Famara’s Story Is Not Only Amazing But Is Also Incredibly Inspiring!!!
Afrinity Production draw cognizance to Famara Fofana , a native of Jokadou Dasilami, North Bank Region. He helped found the UTG Writers Club which seems to be dormant now for reasons he don’t know. He is also a founder and member of the Satebakano Youth Development Association in Jokadou Dasilami which seeks to promote community development undertakings in the NBR community.
His journey to where he is today hasn’t been easy just as it has been the case for many others born to penniless farmers in rural Gambia. It was never plain sailing – so many rough and tumbles. Episodes of being sent out of the classroom during exams for late or non payment of school fees are still fresh in the mind. “But what is life without those sort of challenges? Those experiences kept us going. On the flip side, I must say there have been certain people whose support and guidance brought me to the not-so enviable position I am today” he said.
With his Aspiring Communications outfit, he has also fronted several voluntary media clinics and mentorship programmes for high school press clubs and even Gambia College where they have taken aspiring journalists on the rudiments of the trade.
In the past, he had also teamed up with his friend Sang Wisdom Mendy to offer journalism training to budding reporters on some critical areas of the trade. He may not have been part of many organizations but when it matters he do help advance the cause of the less privileged and/or marginalized groups through his writings. Telling stories is one of humankind’s abiding and defining impulses.
Let’s dive into his storytelling, so far, he has done two major literary projects: ‘When My Village Was My Village'(a fiction) and ‘Recollections of an African Child'( a creative non-fiction). He believes that we all have a unique perspective, now more than ever and our voices need to be heard.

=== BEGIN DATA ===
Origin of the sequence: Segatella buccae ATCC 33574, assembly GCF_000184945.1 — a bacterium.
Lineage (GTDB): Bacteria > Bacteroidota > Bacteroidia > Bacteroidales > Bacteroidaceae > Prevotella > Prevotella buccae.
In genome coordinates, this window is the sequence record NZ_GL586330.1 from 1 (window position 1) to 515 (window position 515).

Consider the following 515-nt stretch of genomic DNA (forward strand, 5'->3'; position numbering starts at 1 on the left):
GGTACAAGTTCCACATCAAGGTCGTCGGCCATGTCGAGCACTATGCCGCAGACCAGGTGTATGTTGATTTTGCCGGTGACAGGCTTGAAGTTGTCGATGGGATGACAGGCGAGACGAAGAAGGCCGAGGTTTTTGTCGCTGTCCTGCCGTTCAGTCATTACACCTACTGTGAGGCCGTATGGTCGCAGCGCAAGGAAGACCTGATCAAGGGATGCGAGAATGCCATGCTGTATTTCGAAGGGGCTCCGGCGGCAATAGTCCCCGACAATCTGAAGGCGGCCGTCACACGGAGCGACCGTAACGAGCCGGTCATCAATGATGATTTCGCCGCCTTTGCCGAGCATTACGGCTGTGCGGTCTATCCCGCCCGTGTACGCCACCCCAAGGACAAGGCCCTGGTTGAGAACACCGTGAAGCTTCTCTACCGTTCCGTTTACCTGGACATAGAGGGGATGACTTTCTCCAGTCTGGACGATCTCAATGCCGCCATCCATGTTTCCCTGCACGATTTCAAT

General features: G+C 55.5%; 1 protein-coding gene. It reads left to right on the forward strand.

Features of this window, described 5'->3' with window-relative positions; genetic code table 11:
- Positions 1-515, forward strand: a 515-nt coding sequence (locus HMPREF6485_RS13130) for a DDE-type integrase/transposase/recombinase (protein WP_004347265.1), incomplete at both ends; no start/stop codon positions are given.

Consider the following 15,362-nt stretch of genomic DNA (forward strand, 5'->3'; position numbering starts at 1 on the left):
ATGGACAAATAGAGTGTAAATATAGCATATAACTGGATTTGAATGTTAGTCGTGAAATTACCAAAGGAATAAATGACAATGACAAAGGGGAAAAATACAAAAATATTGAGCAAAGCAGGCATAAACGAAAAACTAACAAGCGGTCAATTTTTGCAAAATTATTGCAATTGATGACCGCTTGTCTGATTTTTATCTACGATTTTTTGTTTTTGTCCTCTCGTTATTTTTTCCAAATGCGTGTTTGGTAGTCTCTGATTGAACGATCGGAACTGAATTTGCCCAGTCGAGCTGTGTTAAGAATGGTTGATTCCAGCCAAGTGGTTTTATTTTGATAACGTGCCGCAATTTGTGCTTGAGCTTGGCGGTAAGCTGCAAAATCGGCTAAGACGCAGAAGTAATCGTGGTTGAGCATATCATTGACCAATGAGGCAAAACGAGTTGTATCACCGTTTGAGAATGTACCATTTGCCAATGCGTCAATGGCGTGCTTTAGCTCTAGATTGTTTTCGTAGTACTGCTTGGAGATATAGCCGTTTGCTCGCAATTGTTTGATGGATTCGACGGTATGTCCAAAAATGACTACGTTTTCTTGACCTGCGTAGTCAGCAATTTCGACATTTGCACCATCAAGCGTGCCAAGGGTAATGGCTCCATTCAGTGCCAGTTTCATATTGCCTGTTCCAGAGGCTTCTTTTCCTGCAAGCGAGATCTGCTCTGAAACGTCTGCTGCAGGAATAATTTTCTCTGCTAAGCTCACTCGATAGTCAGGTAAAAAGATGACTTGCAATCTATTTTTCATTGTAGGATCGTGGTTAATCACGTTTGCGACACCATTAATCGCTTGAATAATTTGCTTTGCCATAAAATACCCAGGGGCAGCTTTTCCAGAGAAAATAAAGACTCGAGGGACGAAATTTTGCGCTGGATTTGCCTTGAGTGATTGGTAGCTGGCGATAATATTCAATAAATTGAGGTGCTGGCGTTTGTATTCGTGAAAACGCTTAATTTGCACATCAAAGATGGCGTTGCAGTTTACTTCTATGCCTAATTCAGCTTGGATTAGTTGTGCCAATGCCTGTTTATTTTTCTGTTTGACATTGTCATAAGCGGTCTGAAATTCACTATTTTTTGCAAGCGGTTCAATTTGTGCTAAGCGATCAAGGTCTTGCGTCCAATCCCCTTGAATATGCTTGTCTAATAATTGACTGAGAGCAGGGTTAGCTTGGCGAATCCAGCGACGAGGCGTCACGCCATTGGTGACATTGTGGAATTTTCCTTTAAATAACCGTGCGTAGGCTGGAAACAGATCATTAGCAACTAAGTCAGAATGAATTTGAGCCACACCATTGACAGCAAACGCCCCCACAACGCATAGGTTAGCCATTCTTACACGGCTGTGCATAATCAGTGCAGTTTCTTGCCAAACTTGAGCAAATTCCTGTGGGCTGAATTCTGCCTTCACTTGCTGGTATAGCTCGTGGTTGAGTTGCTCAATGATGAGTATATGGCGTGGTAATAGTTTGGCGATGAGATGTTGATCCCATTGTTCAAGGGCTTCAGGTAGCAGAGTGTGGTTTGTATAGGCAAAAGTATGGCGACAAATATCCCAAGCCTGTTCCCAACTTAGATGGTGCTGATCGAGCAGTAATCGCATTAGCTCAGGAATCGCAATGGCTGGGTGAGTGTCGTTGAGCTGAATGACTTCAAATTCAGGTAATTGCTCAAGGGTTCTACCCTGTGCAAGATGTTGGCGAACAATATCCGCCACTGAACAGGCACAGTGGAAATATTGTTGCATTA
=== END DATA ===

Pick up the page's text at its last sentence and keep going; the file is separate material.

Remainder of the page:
He has also contributed modestly to ‘The Long Road to Democracy in The Gambia’, an anthology of poems on the 2016 political impasse and the events that preceded it.
On top of those works, he also has been actively doing creative essays on a range of social issues in the last few years and some bits of poetry here and there. These days however, he is more into public affairs commentaries and scholarly works relating to journalism and the media in general.
Famara likes to write because by writing he become self expressive. It brings the best out of him in terms of his creative endowments. He also do so to not just inform the readers but to entertain them in a way that’s both enriching and stylish.
His career in the media started with GRTS and that was also where he has been for about a decade, doing almost everything. From reporting, editing, newscasting, documentaries and even sports analysis and presentation. His time at GRTS didn’t stop him from writing articles for the print media too. In fact, he sees himself as more of a newspaper person than broadcast even though television is where he came to be known.
Fofana can’t do without friends and family . “I am all about people. I am a huge lover of attaya, football , the internet and spicy write-ups by others. I feel energized by those things”, he said..
His late father was his first source of inspiration by the way of his humility and service to his community. Despite being poor, his faith in God was unshakable.
Professionally, Famara normally mention a certain Sheriff Bojang of The Standard Newspaper, Nana Grey-Johnson, and Ardy Fatty as persons who inspire him to this day. Although a young person, the personality of one Hatab Fadera also speaks to the very core of his being.
Right now, he is a just a storyteller, a freelance journalist and an ordinary scholar, pursuing his master’s degree in Media and Communications Studies at the Graduate School of Social Sciences, Ankara University, Turkey.
In the next five years, he would love to have grown into an academician of the highest pedigree as well as a champion of the rights and welfare of the poor and the less privileged through humanitarian work.
By Amie T. Camara